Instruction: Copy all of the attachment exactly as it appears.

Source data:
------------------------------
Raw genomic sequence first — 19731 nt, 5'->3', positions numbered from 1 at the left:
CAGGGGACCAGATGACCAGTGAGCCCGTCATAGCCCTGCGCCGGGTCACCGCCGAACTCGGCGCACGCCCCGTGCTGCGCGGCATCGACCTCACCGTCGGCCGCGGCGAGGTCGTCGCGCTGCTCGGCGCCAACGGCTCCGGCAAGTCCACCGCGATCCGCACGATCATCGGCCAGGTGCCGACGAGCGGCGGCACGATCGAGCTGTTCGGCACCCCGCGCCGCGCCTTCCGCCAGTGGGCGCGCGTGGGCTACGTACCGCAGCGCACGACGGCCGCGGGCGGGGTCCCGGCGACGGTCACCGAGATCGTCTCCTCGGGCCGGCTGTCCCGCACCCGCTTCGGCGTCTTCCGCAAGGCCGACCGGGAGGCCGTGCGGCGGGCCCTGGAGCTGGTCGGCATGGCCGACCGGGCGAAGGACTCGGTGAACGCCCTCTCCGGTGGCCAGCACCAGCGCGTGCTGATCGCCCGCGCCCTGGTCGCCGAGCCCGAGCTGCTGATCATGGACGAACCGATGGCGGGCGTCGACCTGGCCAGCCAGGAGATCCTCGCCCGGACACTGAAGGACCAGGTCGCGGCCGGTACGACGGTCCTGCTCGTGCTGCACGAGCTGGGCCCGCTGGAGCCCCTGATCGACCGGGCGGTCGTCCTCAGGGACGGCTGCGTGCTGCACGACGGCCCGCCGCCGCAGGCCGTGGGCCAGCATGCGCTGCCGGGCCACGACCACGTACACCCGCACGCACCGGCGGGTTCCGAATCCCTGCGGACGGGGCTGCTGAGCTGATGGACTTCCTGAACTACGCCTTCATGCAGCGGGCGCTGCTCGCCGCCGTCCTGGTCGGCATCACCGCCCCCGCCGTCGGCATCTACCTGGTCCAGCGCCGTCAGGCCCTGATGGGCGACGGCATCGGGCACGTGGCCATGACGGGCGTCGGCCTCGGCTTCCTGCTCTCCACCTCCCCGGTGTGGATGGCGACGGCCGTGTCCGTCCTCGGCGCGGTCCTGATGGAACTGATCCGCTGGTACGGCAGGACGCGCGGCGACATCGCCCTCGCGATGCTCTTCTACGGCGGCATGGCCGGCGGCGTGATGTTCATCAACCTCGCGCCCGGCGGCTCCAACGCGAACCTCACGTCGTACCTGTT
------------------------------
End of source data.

Raw genomic sequence first — 19731 nt, 5'->3', positions numbered from 1 at the left:
CAGGGGACCAGATGACCAGTGAGCCCGTCATAGCCCTGCGCCGGGTCACCGCCGAACTCGGCGCACGCCCCGTGCTGCGCGGCATCGACCTCACCGTCGGCCGCGGCGAGGTCGTCGCGCTGCTCGGCGCCAACGGCTCCGGCAAGTCCACCGCGATCCGCACGATCATCGGCCAGGTGCCGACGAGCGGCGGCACGATCGAGCTGTTCGGCACCCCGCGCCGCGCCTTCCGCCAGTGGGCGCGCGTGGGCTACGTACCGCAGCGCACGACGGCCGCGGGCGGGGTCCCGGCGACGGTCACCGAGATCGTCTCCTCGGGCCGGCTGTCCCGCACCCGCTTCGGCGTCTTCCGCAAGGCCGACCGGGAGGCCGTGCGGCGGGCCCTGGAGCTGGTCGGCATGGCCGACCGGGCGAAGGACTCGGTGAACGCCCTCTCCGGTGGCCAGCACCAGCGCGTGCTGATCGCCCGCGCCCTGGTCGCCGAGCCCGAGCTGCTGATCATGGACGAACCGATGGCGGGCGTCGACCTGGCCAGCCAGGAGATCCTCGCCCGGACACTGAAGGACCAGGTCGCGGCCGGTACGACGGTCCTGCTCGTGCTGCACGAGCTGGGCCCGCTGGAGCCCCTGATCGACCGGGCGGTCGTCCTCAGGGACGGCTGCGTGCTGCACGACGGCCCGCCGCCGCAGGCCGTGGGCCAGCATGCGCTGCCGGGCCACGACCACGTACACCCGCACGCACCGGCGGGTTCCGAATCCCTGCGGACGGGGCTGCTGAGCTGATGGACTTCCTGAACTACGCCTTCATGCAGCGGGCGCTGCTCGCCGCCGTCCTGGTCGGCATCACCGCCCCCGCCGTCGGCATCTACCTGGTCCAGCGCCGTCAGGCCCTGATGGGCGACGGCATCGGGCACGTGGCCATGACGGGCGTCGGCCTCGGCTTCCTGCTCTCCACCTCCCCGGTGTGGATGGCGACGGCCGTGTCCGTCCTCGGCGCGGTCCTGATGGAACTGATCCGCTGGTACGGCAGGACGCGCGGCGACATCGCCCTCGCGATGCTCTTCTACGGCGGCATGGCCGGCGGCGTGATGTTCATCAACCTCGCGCCCGGCGGCTCCAACGCGAACCTCACGTCGTACCTGTT